Impact of endometriosis on in vitro fertilization outcomes: an evaluation of the Society for Assisted Reproductive Technologies Database

Patients with endometriosis have a lower pregnancy rate with in vitro fertilization compared with other diagnoses, with the exception of the small percentage of women in whom endometriosis is the sole infertility-related diagnosis.

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Authors

Suneeta Senapati, M.D., M.S.C.E., Mary D. Sammel, Sc.D., Christopher Morse, M.D., Kurt T. Barnhart, M.D., M.S.C.E.

Abstract

Objective

To assess the impact of endometriosis, alone or in combination with other infertility diagnoses, on IVF outcomes.

Design

Population-based retrospective cohort study of cycles from the Society for Assisted Reproductive Technology Clinic Outcome Reporting System database.

Setting

Not applicable.

Patient(s)

A total of 347,185 autologous fresh and frozen assisted reproductive technology cycles from the period 2008–2010.

Intervention(s)

None.

Main Outcome Measure(s)

Oocyte yield, implantation rate, live birth rate.

Result(s)

Although cycles of patients with endometriosis constituted 11% of the study sample, the majority (64%) reported a concomitant diagnosis, with male factor (42%), tubal factor (29%), and diminished ovarian reserve (22%) being the most common. Endometriosis, when isolated or with concomitant diagnoses, was associated with lower oocyte yield compared with those with unexplained infertility, tubal factor, and all other infertility diagnoses combined. Women with isolated endometriosis had similar or higher live birth rates compared with those in other diagnostic groups. However, women with endometriosis with concomitant diagnoses had lower implantation rates and live birth rates compared with unexplained infertility, tubal factor, and all other diagnostic groups.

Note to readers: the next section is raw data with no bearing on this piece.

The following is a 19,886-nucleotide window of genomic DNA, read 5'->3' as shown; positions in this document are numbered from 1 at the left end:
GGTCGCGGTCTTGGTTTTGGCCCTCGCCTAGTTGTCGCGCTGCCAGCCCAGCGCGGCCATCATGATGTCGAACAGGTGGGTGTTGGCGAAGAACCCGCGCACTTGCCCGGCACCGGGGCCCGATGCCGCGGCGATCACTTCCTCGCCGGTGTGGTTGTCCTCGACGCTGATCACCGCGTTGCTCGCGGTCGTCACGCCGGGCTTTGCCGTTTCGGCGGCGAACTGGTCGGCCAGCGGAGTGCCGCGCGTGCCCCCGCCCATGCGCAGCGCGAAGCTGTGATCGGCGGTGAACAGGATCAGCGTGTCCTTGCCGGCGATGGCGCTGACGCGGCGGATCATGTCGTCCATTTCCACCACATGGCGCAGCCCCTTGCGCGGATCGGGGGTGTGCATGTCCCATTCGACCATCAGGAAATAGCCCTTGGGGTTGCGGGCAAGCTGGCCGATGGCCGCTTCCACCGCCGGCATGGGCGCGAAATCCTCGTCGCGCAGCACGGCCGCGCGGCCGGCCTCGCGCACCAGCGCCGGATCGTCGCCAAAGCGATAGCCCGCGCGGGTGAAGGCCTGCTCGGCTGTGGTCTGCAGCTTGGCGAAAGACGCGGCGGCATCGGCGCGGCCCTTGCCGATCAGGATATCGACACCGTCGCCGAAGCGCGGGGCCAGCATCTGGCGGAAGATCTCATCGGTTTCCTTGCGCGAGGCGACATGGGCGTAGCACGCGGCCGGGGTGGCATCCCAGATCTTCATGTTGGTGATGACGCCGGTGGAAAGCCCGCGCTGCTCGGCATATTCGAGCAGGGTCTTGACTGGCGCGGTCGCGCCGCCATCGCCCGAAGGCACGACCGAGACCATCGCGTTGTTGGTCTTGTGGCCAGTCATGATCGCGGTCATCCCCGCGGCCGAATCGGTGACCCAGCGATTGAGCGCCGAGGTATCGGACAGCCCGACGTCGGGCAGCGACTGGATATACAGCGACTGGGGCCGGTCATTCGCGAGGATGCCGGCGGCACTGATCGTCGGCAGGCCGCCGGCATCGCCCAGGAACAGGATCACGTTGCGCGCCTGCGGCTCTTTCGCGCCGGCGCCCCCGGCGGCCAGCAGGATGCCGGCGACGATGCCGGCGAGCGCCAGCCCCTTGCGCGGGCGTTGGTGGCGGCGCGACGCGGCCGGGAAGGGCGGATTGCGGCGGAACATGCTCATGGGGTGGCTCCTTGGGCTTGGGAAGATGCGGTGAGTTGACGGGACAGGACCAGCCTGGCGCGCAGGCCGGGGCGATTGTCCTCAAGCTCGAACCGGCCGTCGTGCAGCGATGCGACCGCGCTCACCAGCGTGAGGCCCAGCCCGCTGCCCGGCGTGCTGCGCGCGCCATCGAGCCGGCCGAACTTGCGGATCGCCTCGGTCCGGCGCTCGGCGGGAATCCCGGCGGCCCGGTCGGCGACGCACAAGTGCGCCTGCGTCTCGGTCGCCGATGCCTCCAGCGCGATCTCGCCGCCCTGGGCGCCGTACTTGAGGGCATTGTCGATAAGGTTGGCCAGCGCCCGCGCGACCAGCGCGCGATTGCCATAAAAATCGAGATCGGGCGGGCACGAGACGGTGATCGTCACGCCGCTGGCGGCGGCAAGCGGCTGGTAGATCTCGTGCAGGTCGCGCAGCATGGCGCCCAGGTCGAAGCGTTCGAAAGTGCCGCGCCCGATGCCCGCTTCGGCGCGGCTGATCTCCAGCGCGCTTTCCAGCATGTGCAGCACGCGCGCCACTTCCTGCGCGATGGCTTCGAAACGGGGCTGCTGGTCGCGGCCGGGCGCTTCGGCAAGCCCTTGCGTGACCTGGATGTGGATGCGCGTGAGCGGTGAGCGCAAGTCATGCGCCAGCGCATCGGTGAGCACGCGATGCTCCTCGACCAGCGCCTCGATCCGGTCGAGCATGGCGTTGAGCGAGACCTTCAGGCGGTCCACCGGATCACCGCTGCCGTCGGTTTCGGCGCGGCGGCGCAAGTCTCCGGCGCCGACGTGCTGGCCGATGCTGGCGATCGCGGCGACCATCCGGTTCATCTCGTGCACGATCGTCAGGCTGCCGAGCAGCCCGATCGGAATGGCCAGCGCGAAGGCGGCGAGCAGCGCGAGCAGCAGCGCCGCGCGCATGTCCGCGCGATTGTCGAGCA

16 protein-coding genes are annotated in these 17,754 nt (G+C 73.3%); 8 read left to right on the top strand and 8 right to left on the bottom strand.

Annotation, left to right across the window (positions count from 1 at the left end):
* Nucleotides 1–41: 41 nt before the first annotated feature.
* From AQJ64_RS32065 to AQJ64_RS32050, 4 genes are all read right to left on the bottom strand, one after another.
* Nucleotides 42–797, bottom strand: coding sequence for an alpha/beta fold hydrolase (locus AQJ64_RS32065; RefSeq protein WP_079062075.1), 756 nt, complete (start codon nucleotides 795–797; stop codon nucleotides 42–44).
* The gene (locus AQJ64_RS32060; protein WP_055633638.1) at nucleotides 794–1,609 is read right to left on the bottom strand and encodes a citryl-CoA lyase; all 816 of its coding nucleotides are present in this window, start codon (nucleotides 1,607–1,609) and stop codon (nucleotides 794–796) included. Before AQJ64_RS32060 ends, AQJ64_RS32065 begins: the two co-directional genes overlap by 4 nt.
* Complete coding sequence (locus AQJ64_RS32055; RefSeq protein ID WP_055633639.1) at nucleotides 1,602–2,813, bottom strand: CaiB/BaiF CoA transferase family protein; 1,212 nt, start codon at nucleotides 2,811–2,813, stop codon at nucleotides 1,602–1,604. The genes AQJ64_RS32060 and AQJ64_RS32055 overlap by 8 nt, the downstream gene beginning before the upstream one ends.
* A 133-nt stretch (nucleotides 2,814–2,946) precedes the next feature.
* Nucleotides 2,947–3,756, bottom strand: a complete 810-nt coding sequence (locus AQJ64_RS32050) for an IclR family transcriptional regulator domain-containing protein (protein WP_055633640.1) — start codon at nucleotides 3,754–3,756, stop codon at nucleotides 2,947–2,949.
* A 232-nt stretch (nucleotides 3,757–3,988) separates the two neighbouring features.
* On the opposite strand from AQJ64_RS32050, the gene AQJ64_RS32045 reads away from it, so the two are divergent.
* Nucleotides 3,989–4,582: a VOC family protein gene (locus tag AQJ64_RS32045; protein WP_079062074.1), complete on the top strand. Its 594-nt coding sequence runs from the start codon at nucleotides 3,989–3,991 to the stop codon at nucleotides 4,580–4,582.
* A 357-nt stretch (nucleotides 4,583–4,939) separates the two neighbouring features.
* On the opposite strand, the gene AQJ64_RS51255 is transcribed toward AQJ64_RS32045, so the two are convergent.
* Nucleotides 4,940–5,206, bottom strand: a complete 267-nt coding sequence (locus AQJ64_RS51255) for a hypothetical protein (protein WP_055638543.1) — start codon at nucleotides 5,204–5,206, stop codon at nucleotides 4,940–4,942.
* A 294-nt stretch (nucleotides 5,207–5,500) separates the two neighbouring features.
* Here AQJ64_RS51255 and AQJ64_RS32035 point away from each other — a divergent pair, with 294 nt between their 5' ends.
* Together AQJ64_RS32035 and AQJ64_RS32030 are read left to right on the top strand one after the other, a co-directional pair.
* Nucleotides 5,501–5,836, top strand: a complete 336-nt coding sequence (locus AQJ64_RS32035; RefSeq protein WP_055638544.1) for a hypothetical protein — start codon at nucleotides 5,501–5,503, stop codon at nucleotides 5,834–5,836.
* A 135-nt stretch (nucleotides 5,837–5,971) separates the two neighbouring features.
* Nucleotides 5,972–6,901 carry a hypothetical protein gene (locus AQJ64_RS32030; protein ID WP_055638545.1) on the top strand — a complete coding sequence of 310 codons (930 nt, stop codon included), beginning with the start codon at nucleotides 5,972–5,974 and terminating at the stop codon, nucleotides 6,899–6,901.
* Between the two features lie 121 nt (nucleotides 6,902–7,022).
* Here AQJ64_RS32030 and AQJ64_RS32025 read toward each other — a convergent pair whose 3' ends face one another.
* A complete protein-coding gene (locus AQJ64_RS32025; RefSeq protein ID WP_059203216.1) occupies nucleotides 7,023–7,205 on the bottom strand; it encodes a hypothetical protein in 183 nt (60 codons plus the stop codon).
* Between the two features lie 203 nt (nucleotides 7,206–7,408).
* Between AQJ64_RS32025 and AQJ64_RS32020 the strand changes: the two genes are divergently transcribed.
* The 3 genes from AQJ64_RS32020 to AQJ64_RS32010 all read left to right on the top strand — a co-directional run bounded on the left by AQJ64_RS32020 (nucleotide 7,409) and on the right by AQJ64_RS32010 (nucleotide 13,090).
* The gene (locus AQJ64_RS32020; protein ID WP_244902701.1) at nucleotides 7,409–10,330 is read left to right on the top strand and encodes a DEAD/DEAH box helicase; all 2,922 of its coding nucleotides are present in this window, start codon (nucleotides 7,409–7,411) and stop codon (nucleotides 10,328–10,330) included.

Conclusion(s)

Endometriosis is associated with lower oocyte yield, lower implantation rates, and lower pregnancy rates after IVF. However, the association of endometriosis and IVF outcomes is confounded by other infertility diagnoses. Endometriosis, when associated with other alterations in the reproductive tract, has the lowest chance of live birth. In contrast, for the minority of women who have endometriosis in isolation, the live birth rate is similar or slightly higher compared with other infertility diagnoses.

Read the full text at: http://www.fertstert.org/article/S0015-0282(16)610...

Fertility and Sterility

Editorial Office, American Society for Reproductive Medicine

Fertility and Sterility® is an international journal for obstetricians, gynecologists, reproductive endocrinologists, urologists, basic scientists and others who treat and investigate problems of infertility and human reproductive disorders. The journal publishes juried original scientific articles in clinical and laboratory research relevant to reproductive endocrinology, urology, andrology, physiology, immunology, genetics, contraception, and menopause. Fertility and Sterility® encourages and supports meaningful basic and clinical research, and facilitates and promotes excellence in professional education, in the field of reproductive medicine.

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